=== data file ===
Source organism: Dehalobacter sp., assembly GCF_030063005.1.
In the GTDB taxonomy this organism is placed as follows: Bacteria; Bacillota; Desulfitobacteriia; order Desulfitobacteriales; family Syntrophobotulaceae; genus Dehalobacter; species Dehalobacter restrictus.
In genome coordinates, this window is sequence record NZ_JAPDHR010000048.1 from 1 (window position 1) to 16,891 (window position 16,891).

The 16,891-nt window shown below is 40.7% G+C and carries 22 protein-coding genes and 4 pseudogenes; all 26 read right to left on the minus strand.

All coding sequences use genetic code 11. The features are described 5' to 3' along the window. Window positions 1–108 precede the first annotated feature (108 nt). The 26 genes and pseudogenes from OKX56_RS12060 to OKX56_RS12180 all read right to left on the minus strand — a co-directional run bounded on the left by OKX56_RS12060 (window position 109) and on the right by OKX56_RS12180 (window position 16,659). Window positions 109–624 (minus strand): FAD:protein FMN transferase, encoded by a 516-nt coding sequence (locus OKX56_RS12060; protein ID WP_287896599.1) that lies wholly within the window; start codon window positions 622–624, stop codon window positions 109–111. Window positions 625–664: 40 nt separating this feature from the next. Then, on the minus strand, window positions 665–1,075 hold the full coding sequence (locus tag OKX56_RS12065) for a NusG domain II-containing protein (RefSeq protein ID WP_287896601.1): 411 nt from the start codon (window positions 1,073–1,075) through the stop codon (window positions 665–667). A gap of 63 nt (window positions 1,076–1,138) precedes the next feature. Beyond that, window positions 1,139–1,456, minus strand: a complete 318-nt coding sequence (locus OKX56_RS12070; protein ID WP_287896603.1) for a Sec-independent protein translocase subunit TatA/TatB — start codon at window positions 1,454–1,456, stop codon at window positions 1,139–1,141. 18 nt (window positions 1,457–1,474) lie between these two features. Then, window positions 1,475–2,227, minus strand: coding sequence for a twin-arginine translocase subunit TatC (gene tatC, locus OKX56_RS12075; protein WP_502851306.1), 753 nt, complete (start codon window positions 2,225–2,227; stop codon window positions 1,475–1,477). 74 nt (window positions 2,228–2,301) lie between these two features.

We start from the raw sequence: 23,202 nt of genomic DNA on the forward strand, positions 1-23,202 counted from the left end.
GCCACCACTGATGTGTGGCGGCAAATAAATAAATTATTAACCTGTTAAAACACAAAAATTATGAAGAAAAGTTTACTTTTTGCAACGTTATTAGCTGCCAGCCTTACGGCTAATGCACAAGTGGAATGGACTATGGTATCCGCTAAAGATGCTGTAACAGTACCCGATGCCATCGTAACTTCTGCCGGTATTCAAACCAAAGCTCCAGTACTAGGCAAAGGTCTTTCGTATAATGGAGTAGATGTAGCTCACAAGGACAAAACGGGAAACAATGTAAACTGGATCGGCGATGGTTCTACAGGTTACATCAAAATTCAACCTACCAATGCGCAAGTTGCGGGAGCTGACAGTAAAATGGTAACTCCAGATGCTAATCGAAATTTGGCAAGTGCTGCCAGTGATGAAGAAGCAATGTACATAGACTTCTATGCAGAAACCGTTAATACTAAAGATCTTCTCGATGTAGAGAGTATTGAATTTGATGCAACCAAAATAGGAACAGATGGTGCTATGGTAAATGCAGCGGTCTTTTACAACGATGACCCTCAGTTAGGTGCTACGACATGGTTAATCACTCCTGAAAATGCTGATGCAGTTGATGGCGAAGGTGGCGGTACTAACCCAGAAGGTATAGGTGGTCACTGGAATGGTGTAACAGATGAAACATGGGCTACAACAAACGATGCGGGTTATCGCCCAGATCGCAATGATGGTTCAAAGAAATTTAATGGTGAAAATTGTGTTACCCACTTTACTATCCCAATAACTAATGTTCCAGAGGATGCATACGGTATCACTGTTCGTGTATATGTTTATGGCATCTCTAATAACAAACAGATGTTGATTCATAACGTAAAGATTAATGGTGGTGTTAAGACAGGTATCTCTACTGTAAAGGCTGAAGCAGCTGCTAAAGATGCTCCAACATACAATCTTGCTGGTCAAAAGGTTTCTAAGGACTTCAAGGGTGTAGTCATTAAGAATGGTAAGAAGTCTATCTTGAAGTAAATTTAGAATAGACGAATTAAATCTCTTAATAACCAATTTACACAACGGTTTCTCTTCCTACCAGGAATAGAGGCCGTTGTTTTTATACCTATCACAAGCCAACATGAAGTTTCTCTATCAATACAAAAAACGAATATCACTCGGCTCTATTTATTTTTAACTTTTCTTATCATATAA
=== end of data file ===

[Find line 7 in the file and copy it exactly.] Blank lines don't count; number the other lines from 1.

GCCACCACTGATGTGTGGCGGCAAATAAATAAATTATTAACCTGTTAAAACACAAAAATTATGAAGAAAAGTTTACTTTTTGCAACGTTATTAGCTGCCAGCCTTACGGCTAATGCACAAGTGGAATGGACTATGGTATCCGCTAAAGATGCTGTAACAGTACCCGATGCCATCGTAACTTCTGCCGGTATTCAAACCAAAGCTCCAGTACTAGGCAAAGGTCTTTCGTATAATGGAGTAGATGTAGCTCACAAGGACAAAACGGGAAACAATGTAAACTGGATCGGCGATGGTTCTACAGGTTACATCAAAATTCAACCTACCAATGCGCAAGTTGCGGGAGCTGACAGTAAAATGGTAACTCCAGATGCTAATCGAAATTTGGCAAGTGCTGCCAGTGATGAAGAAGCAATGTACATAGACTTCTATGCAGAAACCGTTAATACTAAAGATCTTCTCGATGTAGAGAGTATTGAATTTGATGCAACCAAAATAGGAACAGATGGTGCTATGGTAAATGCAGCGGTCTTTTACAACGATGACCCTCAGTTAGGTGCTACGACATGGTTAATCACTCCTGAAAATGCTGATGCAGTTGATGGCGAAGGTGGCGGTACTAACCCAGAAGGTATAGGTGGTCACTGGAATGGTGTAACAGATGAAACATGGGCTACAACAAACGATGCGGGTTATCGCCCAGATCGCAATGATGGTTCAAAGAAATTTAATGGTGAAAATTGTGTTACCCACTTTACTATCCCAATAACTAATGTTCCAGAGGATGCATACGGTATCACTGTTCGTGTATATGTTTATGGCATCTCTAATAACAAACAGATGTTGATTCATAACGTAAAGATTAATGGTGGTGTTAAGACAGGTATCTCTACTGTAAAGGCTGAAGCAGCTGCTAAAGATGCTCCAACATACAATCTTGCTGGTCAAAAGGTTTCTAAGGACTTCAAGGGTGTAGTCATTAAGAATGGTAAGAAGTCTATCTTGAAGTAAATTTAGAATAGACGAATTAAATCTCTTAATAACCAATTTACACAACGGTTTCTCTTCCTACCAGGAATAGAGGCCGTTGTTTTTATACCTATCACAAGCCAACATGAAGTTTCTCTATCAATACAAAAAACGAATATCACTCGGCTCTATTTATTTTTAACTTTTCTTATCATATAA